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Re: User-defined record types

From: Stefan Monnier
Subject: Re: User-defined record types
Date: Wed, 15 Mar 2017 15:12:05 -0400
User-agent: Gnus/5.13 (Gnus v5.13) Emacs/26.0.50 (gnu/linux)

> Thanks.  I got past that and made it through to a dumped emacs which
> uses record types for defstruct by default.


> However, there is still EIEIO which may well need some expert guidance
> to update.

I can take care of that.  Can you put your code on a branch like

>> As mentioned, ideally, we'd want to store the class object directly in
>> the slot 0.  The downside is that prin1 would then dump the class object
>> as well, so when reading dumped objects we'd end up creating another
>> copy of the class object rather than reusing an existing class object.
>> And this will break cl-generic dispatch which compares class objects
>> with `eq`.
> Understood.  I'll look into storing the class object in slot 0.
> I imagine there will be some circular bootstrapping problem, e.g. creating
> the first record object requires a class object which is a record
> object.

Yes, cl-preloaded.el would likely need some extra care to get the system
to bootstrap, but I'm not worried about that.

> Some suggestions:
> - type-of looks into the class object and returns the symbol naming the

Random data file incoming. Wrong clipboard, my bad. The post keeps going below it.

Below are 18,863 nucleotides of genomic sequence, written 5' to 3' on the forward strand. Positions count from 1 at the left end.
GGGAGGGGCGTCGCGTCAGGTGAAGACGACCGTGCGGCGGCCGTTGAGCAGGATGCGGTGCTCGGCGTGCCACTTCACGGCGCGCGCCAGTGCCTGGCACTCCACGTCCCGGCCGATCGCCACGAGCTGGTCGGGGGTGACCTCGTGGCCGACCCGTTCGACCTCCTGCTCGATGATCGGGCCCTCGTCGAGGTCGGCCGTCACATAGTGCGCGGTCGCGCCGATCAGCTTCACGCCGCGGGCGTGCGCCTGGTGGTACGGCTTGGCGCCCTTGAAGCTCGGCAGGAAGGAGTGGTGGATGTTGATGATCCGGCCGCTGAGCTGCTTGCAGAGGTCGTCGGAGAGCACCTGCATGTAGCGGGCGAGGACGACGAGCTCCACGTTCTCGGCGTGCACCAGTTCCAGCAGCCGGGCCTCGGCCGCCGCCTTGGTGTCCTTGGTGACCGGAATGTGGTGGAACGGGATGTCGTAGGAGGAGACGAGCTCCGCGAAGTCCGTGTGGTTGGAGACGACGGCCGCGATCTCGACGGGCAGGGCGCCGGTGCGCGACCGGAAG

>   class.

Yes, that would make a lot of sense, but that means we have to impose
a particular shape on the contents of slot 0.  IOW it means that the
representation of classes is at least somewhat known/imposed by the
C code.  It's probably OK.

> - class-of could be introduced to return a class object, like CLOS.


> - The read/print syntax for records uses the symbol for the type slot.
>   Reading a record would then maybe only work right if the class object
>   has been defined first.  Not sure if that's ok.

Not sure either.  Of course, another option is for prin1 to print the
whole class object in slot 0, and when we read it in, we handle it
specially by looking at the class name inside the class object and
reusing the corresponding class if it already exists.  The would likely
hard-code even more of the notion of class-objects into the C code.


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